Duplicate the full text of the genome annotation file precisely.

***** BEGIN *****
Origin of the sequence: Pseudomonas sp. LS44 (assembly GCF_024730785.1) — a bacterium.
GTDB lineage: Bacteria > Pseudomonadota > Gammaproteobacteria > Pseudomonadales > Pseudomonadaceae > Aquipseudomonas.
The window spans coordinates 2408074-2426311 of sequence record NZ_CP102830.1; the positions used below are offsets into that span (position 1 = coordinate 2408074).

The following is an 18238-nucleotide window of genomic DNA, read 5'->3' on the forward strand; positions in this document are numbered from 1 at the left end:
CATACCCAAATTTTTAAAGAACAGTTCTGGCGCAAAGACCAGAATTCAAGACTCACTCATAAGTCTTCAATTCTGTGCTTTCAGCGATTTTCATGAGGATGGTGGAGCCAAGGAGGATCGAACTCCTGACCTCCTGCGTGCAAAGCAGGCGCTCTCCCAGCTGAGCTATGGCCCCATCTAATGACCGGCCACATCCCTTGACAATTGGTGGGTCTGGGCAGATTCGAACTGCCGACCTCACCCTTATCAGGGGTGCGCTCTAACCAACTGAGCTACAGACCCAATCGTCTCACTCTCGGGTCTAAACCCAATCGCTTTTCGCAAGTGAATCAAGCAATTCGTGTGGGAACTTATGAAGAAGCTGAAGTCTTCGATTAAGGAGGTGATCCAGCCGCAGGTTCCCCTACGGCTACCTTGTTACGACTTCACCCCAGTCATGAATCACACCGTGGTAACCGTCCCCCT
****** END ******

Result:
Origin of the sequence: Pseudomonas sp. LS44 (assembly GCF_024730785.1) — a bacterium.
GTDB lineage: Bacteria > Pseudomonadota > Gammaproteobacteria > Pseudomonadales > Pseudomonadaceae > Aquipseudomonas.
The window spans coordinates 2408074-2426311 of sequence record NZ_CP102830.1; the positions used below are offsets into that span (position 1 = coordinate 2408074).

The following is an 18238-nucleotide window of genomic DNA, read 5'->3' on the forward strand; positions in this document are numbered from 1 at the left end:
CATACCCAAATTTTTAAAGAACAGTTCTGGCGCAAAGACCAGAATTCAAGACTCACTCATAAGTCTTCAATTCTGTGCTTTCAGCGATTTTCATGAGGATGGTGGAGCCAAGGAGGATCGAACTCCTGACCTCCTGCGTGCAAAGCAGGCGCTCTCCCAGCTGAGCTATGGCCCCATCTAATGACCGGCCACATCCCTTGACAATTGGTGGGTCTGGGCAGATTCGAACTGCCGACCTCACCCTTATCAGGGGTGCGCTCTAACCAACTGAGCTACAGACCCAATCGTCTCACTCTCGGGTCTAAACCCAATCGCTTTTCGCAAGTGAATCAAGCAATTCGTGTGGGAACTTATGAAGAAGCTGAAGTCTTCGATTAAGGAGGTGATCCAGCCGCAGGTTCCCCTACGGCTACCTTGTTACGACTTCACCCCAGTCATGAATCACACCGTGGTAACCGTCCCCCT